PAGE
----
Searching over 5,500,000 cases.


searching
Buy This Entire Record For $7.95

Download the entire decision to receive the complete text, official citation,
docket number, dissents and concurrences, and footnotes for this case.

Learn more about what you receive with purchase of this case.

In re J.P.

Court of Appeals of Texas, Fourth District, San Antonio

July 26, 2017

IN THE MATTER OF J.P.

         From the 289th Judicial District Court, Bexar County, Texas Trial Court No. CM2010JUV02006 Honorable Daphne Previti Austin, Judge Presiding

          Karen Angelini, Justice, Luz Elena D. Chapa, Justice, Irene Rios, Justice

          MEMORANDUM OPINION

          Irene Rios, Justice

         Appellant J.P. appeals from the trial court's order revoking his community supervision and sentencing him to eight years' imprisonment. J.P. contends the trial court erred by failing to sua sponte hold an informal competency hearing. The trial court's judgment is affirmed.

         Background

         In December 2010, the juvenile court found J.P. engaged in delinquent conduct by committing the offense of indecency with a child, and following a disposition hearing, the juvenile court placed J.P. on juvenile community supervision for eight years. In June 2012, the juvenile court transferred J.P.'s juvenile community supervision to the district court, and J.P. continued community supervision as an adult. In February 2015, the State filed a Motion to Revoke (MTR) J.P.'s community supervision, and in November 2015, filed an amended MTR, alleging J.P. violated several conditions of his community supervision. The trial court held a hearing on the amended MTR in January 2016, during which J.P. pleaded true to three violations. During the June 9, 2016, sentencing hearing, the trial court revoked J.P.'s community supervision and sentenced J.P. to eight years' imprisonment.

         Thereafter, J.P. perfected this appeal.

         Standard of Review and Applicable Law

         A defendant is presumed competent to stand trial and shall be found competent to stand trial unless proved incompetent by a preponderance of the evidence. Tex. Code Crim. Proc. Ann. art. 46B.003(b) (West 2015). A defendant is not competent to stand trial if he lacks (1) a sufficient present ability to consult with his attorney with a reasonable degree of rational understanding or (2) a rational as well as factual understanding of the proceedings against him. Id. art. 46B003(a).

         "These legislative criteria for competency contemplate a defendant who is at least minimally able to interact with his trial counsel in a 'reasonable and rational' way (even if they do not necessarily agree) in formulating decisions how most effectively to pursue, his defense." Turner v. State, 422 S.W.3d 676, 689-90 (Tex. Crim. App. 2013). "Under our current statutory scheme, any 'suggestion' of incompetency to stand trial calls for an 'informal inquiry' to determine whether evidence exists to justify a formal competency trial." Id. at 691-92 (footnote omitted); see Tex. Code Crim. Proc. Ann. art. 46B.004(c), (c-1) (West 2015). The issue of a defendant's competency can be raised by any party by filing a motion or by the trial court on its own motion. See id. art. 46B.004.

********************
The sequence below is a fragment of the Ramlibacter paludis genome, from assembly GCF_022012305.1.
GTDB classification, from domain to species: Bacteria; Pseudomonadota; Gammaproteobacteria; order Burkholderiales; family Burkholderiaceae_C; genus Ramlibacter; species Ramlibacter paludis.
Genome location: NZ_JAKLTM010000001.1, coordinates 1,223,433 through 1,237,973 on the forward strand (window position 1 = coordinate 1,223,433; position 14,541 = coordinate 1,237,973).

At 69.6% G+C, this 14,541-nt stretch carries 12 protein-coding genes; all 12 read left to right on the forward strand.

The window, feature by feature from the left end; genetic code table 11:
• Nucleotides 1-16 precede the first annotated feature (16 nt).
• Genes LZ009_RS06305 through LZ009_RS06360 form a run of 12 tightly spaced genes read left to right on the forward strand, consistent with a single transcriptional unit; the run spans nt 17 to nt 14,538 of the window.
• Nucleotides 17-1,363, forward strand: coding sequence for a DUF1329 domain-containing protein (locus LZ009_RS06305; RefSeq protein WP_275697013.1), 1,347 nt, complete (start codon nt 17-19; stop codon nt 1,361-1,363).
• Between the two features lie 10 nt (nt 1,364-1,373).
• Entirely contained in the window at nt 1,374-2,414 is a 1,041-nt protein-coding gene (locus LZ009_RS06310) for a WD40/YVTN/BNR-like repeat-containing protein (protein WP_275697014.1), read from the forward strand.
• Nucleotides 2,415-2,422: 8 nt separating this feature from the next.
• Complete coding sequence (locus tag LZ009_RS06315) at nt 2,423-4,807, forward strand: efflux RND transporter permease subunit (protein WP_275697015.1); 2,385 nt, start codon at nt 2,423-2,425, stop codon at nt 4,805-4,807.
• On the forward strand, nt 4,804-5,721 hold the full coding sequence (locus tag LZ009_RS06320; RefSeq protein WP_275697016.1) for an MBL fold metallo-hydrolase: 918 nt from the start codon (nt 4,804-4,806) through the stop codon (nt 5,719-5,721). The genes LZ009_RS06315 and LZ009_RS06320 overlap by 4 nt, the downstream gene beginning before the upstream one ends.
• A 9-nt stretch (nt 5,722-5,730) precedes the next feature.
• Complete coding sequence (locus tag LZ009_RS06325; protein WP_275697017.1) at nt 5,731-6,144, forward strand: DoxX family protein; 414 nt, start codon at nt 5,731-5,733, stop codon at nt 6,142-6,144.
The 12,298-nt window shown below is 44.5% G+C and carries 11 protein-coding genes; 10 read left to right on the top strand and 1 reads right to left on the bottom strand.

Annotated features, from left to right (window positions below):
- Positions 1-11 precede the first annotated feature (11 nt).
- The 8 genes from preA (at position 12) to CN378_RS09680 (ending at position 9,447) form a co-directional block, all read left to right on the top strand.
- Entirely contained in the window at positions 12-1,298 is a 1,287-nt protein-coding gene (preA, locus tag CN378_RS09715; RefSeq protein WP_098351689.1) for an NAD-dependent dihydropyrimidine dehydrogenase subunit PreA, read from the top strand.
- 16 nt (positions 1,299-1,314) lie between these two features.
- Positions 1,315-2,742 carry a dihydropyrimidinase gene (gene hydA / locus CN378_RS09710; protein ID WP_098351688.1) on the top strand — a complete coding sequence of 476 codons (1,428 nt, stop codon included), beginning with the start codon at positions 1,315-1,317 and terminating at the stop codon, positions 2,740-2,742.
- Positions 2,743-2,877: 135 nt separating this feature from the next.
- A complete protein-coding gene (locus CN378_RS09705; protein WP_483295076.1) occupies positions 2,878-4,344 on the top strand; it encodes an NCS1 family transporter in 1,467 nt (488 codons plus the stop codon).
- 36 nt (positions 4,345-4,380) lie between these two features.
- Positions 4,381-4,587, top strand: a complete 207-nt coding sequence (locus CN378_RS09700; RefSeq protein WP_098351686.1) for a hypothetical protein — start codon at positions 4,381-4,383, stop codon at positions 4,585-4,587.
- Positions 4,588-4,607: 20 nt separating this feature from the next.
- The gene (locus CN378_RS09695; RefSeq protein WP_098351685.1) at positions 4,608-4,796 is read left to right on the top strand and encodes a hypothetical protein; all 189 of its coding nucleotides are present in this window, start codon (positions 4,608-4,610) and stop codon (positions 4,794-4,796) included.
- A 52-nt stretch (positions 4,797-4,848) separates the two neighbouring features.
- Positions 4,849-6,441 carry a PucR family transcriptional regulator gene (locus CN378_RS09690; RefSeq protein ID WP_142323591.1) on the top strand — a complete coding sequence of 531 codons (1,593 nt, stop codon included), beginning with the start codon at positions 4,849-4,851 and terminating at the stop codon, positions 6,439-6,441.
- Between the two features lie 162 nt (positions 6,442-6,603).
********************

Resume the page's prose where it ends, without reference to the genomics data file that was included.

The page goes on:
A suggestion of incompetency may be based on the trial court's observations related to the defendant's capacity to: rationally understand the charges against him and the potential consequences of the pending criminal proceedings; disclose to counsel pertinent facts, events, and states of mind; engage in a reasoned choice of legal strategies and options; understand the adversarial nature of criminal proceedings; exhibit appropriate courtroom behavior; and testify. Id. art. 46B.024(1) (West Supp. 2015), or "on any other indication that the defendant is incompetent [to stand trial] within the meaning of Article 46B.003." Id. art 46B.004(c-1).

         "In making this determination, a trial court must consider only that evidence tending to show incompetency, 'putting aside all competing indications of competency, to find whether there is some evidence, a quantity more than none or a scintilla, that rationally may lead to a conclusion of incompetency.'" Turner, 422 S.W.3d at 692 (quoting Ex parte LaHood, 401 S.W.3d 45, 52-53 (Tex. Crim. App. 2013)). "If so, then 'evidence exists to support a finding of incompetency, ' and the statutory scheme requires the trial court to conduct a formal competency trial." Id. at 692-93 (quoting Tex. Code Crim. Proc. Ann. art. 46B.005(a) (West 2006)).

         We review a trial court's decision not to sua sponte hold an informal inquiry into a defendant's competency for an abuse of discretion. Moore v. State, 999 S.W.2d 385, 393 (Tex. Crim. App. 1999). A trial court abuses its discretion if its decision is arbitrary or unreasonable. Id.

         A ...


Buy This Entire Record For $7.95

Download the entire decision to receive the complete text, official citation,
docket number, dissents and concurrences, and footnotes for this case.

Learn more about what you receive with purchase of this case.